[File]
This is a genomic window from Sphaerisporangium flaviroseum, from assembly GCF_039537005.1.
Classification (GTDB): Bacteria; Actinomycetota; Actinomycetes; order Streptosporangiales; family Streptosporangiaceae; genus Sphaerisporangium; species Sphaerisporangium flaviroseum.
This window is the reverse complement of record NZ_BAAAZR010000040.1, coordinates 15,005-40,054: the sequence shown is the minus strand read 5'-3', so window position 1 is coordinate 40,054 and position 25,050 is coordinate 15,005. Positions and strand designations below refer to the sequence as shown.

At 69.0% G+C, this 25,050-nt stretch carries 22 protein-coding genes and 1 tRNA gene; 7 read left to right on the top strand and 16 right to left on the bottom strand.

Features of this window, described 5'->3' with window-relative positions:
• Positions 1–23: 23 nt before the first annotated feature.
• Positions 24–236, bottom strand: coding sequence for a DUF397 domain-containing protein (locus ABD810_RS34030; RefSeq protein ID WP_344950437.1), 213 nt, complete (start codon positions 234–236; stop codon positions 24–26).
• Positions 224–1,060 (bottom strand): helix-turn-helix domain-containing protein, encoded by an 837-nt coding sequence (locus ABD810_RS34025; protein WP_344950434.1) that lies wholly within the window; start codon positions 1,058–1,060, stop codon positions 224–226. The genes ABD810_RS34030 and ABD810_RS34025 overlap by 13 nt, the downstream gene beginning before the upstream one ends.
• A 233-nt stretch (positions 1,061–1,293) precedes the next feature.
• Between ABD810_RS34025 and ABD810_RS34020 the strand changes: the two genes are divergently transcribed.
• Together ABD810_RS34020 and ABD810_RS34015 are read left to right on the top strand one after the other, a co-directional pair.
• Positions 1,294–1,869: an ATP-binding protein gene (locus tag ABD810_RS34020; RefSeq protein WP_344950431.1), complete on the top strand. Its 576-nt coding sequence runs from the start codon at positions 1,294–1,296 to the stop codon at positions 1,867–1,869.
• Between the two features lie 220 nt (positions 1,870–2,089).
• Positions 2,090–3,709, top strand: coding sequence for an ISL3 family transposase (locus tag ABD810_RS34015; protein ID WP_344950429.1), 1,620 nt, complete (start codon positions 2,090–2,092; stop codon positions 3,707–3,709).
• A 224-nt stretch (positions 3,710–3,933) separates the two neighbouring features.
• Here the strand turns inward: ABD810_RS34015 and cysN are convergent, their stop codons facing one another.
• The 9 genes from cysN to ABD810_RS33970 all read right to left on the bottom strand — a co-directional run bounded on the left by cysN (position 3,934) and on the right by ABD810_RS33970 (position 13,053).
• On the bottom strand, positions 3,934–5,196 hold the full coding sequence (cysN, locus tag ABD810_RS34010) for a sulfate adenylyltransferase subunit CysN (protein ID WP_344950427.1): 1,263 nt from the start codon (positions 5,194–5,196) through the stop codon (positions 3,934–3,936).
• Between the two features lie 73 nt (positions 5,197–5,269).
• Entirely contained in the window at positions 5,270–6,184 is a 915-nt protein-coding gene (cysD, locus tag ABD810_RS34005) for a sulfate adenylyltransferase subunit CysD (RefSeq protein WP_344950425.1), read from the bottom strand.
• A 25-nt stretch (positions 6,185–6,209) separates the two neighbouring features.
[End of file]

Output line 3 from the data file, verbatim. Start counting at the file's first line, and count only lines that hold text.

This window is the reverse complement of record NZ_BAAAZR010000040.1, coordinates 15,005-40,054: the sequence shown is the minus strand read 5'-3', so window position 1 is coordinate 40,054 and position 25,050 is coordinate 15,005. Positions and strand designations below refer to the sequence as shown.